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I was studying the thermodynamic processes, particularly the isobaric process where the pressure remains constant. While solving a particular question (which I couldn't) I saw that for a gas enclosed in a vessel with a movable piston the pressure is said to be constant while the gas expands due to heat given to the system (assuming no loss of heat to the surrounding). I just couldn't understand how the pressure can be constant because if we give heat to the system it will increase the kinetic energy of the molecules and thus increase the pressure which will lead to expansion, whereas in the solution what I find is that the pressure is constant because of the fact that only atmospheric pressure is acting on the system. My ultimate doubt is what pressure are we talking about, the pressure exerted by the gas or the pressure by the external agency (surroundings)?

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  • $\begingroup$ Net pressure, pressure due to kinetic energy of the molecules and atmospheric pressure.(on piston)....... $\endgroup$ – Jack Rod Dec 7 '19 at 4:51
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    $\begingroup$ Does this answer your question? Definition of isobaric process $\endgroup$ – Jack Rod Dec 7 '19 at 4:58
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$$dW = P_{external} dV$$

Work done on a gas is dependent only on the external pressure applied to the gas, which is constant (equal to $P_{atmosphere}$ ) in most cases. It is only in quasistatic processes that $P_{external} = P_{gas}$ at every step of the process.

Unless it is mentioned take $\Delta W = P_{atmosphere} \Delta V$ to find out the work done.

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  • $\begingroup$ Is this valid for the calculation of work done in context of thermodynamics in physics also? $\endgroup$ – Utkarsh Jha Dec 7 '19 at 4:56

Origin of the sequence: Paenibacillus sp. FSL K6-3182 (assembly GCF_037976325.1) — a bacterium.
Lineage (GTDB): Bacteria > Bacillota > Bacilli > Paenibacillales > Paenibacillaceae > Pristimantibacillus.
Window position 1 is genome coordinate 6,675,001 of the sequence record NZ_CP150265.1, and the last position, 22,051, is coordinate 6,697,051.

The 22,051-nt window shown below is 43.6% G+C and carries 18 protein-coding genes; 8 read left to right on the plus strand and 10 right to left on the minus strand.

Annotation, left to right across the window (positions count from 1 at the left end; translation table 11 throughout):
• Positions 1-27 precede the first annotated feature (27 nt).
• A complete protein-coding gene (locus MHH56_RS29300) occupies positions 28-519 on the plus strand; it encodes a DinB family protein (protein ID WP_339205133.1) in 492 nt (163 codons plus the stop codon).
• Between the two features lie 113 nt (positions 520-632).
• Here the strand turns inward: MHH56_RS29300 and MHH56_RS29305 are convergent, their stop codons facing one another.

• $\begingroup$ In physics we generally carry out quasistatic processes so use the isobaric work done formula only if the value of atmospheric pressure is given in the problem. In chemistry you have to use the isobaric work done formula. $\endgroup$ – aditya_stack Dec 7 '19 at 5:03
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For a massless, frictionless piston, according to Newton's 2nd law, the external force per unit area exerted by the gas on the piston is always equal to the force per unit area $P_{ext}$ exerted by the surroundings on the piston. If the deformation is quasi-static and reversible, the force per unit area of the gas is also equal to the gas pressure calculated by the ideal gas law. However, for a rapid (non-quasistaitc) expansion or compression, the ideal gas law cannot be used to predict the force per unit area because the ideal gas law applies only to equilibrium (quasi-static) situations. But, if the external force per unit area is known, this can always be used to calculate the work for such cases.

Regarding your original equation, the reason that the gas pressure remains constant when the kinetic energy of the gas molecules increases is that the expansion causes the number of molecules per unit volume to decrease, and this reduces the frequency of molecules hitting the wall. The two effects offset one another, and the pressure remains constant.

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